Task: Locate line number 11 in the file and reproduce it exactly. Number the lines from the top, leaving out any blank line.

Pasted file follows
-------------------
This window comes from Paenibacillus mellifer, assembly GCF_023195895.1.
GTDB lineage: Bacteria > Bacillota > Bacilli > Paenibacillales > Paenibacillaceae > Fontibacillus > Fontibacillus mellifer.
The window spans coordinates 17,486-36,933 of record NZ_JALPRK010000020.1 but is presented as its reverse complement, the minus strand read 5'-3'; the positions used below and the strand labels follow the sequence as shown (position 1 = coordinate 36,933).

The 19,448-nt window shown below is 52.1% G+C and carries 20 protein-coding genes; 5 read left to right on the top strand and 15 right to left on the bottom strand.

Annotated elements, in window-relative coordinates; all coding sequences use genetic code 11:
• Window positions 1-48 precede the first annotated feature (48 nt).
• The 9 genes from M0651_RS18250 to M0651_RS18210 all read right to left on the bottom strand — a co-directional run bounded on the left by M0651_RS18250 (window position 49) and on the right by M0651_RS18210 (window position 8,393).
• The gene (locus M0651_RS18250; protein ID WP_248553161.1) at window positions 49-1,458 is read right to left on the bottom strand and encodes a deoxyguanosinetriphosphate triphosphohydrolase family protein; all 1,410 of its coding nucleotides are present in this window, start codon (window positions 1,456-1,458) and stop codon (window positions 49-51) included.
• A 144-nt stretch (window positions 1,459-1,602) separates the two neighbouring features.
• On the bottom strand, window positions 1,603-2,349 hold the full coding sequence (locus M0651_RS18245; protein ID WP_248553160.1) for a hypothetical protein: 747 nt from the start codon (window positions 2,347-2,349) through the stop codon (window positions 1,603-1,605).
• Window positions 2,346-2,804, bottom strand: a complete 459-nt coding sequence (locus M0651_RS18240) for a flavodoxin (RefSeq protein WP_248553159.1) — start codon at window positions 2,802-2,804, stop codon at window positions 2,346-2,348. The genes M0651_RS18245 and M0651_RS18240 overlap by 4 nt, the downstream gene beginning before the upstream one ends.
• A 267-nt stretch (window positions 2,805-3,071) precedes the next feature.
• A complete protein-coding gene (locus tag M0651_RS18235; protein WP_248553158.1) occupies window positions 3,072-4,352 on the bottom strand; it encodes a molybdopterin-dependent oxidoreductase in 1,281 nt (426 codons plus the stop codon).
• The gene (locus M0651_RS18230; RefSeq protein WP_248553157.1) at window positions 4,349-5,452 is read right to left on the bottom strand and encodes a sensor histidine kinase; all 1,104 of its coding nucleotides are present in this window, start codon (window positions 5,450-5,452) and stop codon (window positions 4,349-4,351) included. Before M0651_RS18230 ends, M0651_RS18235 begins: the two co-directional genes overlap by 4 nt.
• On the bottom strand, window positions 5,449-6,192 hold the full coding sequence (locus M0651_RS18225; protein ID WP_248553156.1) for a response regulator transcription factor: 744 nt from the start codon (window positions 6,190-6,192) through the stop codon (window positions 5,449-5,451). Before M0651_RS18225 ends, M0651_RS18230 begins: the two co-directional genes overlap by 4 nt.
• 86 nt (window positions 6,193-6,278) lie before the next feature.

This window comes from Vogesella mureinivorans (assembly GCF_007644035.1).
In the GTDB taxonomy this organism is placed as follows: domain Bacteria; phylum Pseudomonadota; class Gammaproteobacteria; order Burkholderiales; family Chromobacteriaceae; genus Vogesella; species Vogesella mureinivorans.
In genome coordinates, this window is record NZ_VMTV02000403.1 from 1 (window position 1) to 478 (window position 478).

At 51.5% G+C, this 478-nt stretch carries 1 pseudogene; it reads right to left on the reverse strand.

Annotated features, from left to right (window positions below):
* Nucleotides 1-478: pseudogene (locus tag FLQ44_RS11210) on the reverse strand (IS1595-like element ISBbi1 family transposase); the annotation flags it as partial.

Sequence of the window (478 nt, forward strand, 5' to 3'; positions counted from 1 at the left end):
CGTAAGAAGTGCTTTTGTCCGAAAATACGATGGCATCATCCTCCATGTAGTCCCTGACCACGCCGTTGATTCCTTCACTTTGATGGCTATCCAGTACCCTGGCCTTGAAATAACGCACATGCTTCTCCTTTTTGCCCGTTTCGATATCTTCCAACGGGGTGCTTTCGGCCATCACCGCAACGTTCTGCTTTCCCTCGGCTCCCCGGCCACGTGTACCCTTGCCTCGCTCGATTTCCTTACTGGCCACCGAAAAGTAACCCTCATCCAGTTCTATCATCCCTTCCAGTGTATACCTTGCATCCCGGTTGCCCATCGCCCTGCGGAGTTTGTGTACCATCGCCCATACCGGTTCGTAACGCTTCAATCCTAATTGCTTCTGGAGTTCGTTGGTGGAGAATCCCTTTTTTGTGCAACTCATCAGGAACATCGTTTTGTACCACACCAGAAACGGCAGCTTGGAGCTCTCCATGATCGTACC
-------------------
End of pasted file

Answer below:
• Window positions 2,346-2,804, bottom strand: a complete 459-nt coding sequence (locus M0651_RS18240) for a flavodoxin (RefSeq protein WP_248553159.1) — start codon at window positions 2,802-2,804, stop codon at window positions 2,346-2,348. The genes M0651_RS18245 and M0651_RS18240 overlap by 4 nt, the downstream gene beginning before the upstream one ends.